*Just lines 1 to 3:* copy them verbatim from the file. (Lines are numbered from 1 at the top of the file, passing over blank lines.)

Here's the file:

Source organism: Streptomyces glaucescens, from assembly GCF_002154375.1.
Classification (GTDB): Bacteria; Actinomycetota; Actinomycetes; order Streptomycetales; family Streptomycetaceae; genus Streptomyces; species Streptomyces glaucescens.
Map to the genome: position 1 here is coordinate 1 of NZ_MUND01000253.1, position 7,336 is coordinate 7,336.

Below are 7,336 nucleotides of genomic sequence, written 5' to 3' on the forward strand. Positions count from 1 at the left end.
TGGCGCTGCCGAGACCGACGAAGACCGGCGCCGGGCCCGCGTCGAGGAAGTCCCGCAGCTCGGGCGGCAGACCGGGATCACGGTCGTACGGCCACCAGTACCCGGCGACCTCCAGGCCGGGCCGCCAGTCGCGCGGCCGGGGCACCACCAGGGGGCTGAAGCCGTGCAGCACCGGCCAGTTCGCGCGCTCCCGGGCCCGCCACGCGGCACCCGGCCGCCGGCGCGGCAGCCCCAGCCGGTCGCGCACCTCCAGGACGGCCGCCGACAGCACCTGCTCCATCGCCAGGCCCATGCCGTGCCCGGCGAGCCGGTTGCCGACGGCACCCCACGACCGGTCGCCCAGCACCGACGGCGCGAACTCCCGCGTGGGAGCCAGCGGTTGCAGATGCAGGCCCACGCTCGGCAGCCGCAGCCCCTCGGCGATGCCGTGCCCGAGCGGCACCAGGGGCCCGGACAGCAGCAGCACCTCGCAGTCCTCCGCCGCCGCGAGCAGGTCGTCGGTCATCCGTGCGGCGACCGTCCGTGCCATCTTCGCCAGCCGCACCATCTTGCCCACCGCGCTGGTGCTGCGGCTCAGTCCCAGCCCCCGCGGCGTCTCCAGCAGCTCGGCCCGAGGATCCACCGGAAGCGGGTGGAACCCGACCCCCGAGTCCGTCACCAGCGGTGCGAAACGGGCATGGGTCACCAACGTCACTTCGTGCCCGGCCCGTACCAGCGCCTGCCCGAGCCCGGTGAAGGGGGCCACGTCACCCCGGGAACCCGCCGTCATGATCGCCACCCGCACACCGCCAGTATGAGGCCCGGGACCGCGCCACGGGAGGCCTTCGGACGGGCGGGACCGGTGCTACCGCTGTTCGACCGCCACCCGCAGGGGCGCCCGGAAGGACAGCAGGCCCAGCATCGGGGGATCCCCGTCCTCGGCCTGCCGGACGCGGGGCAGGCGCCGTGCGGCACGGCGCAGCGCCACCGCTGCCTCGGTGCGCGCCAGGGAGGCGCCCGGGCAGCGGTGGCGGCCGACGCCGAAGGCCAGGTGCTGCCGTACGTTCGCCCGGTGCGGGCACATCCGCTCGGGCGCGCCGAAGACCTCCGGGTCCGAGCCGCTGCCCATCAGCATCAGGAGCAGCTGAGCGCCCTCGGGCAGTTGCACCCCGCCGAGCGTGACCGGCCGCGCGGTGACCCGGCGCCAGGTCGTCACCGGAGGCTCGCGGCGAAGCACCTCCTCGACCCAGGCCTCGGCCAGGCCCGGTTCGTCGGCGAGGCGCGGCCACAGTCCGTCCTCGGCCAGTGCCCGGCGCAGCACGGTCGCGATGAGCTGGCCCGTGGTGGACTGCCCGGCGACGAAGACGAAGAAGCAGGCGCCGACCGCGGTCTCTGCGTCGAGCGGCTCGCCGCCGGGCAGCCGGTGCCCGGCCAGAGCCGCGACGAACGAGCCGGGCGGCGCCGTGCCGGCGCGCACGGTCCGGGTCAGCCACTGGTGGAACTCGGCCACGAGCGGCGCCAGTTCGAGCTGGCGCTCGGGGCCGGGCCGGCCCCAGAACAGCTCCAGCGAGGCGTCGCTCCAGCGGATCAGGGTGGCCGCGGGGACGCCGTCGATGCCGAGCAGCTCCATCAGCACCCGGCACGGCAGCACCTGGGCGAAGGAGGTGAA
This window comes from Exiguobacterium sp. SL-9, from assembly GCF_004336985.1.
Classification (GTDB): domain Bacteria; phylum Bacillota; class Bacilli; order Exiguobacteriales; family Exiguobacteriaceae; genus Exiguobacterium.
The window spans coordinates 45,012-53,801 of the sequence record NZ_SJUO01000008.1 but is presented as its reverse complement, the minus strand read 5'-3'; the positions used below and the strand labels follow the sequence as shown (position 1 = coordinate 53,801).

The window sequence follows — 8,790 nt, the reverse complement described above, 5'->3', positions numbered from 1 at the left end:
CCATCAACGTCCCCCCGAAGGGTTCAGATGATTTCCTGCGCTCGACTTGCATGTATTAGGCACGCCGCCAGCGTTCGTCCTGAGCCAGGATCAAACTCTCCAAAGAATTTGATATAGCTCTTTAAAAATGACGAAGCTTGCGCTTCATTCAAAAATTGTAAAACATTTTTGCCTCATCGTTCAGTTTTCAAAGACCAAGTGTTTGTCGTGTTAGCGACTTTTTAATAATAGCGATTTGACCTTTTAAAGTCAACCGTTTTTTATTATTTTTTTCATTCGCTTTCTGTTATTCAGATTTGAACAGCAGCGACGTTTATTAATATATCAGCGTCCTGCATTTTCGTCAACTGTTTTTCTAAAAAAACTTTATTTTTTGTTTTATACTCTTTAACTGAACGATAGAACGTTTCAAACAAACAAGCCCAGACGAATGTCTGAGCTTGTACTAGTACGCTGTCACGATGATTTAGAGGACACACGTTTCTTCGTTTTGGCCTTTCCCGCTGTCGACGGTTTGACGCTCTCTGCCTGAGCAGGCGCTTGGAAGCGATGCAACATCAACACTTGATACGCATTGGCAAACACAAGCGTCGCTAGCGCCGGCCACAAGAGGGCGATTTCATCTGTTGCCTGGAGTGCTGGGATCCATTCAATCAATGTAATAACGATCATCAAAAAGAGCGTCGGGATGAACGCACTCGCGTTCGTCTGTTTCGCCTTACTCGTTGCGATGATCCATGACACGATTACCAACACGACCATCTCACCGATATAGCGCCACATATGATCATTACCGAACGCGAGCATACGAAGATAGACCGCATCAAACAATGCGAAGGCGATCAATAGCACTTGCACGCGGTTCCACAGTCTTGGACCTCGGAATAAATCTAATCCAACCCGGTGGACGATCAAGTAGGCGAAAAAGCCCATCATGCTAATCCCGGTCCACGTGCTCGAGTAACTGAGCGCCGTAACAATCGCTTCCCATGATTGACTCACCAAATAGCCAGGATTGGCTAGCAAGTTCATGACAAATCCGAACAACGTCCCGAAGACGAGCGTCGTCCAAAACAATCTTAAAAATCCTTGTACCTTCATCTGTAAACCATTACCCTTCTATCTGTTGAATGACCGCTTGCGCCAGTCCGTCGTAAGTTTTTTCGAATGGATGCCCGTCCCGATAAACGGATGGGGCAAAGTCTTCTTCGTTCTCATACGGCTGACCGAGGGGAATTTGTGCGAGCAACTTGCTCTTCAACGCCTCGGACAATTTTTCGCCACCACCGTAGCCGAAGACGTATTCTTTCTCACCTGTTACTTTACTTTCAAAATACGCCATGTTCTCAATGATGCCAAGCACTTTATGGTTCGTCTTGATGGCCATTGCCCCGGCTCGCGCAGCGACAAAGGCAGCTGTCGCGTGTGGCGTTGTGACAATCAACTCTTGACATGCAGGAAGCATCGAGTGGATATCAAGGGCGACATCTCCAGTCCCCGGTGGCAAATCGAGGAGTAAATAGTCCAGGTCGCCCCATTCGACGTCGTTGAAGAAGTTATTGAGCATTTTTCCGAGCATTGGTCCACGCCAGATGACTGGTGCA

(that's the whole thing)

Source organism: Streptomyces glaucescens, from assembly GCF_002154375.1.
Classification (GTDB): Bacteria; Actinomycetota; Actinomycetes; order Streptomycetales; family Streptomycetaceae; genus Streptomyces; species Streptomyces glaucescens.
Map to the genome: position 1 here is coordinate 1 of NZ_MUND01000253.1, position 7,336 is coordinate 7,336.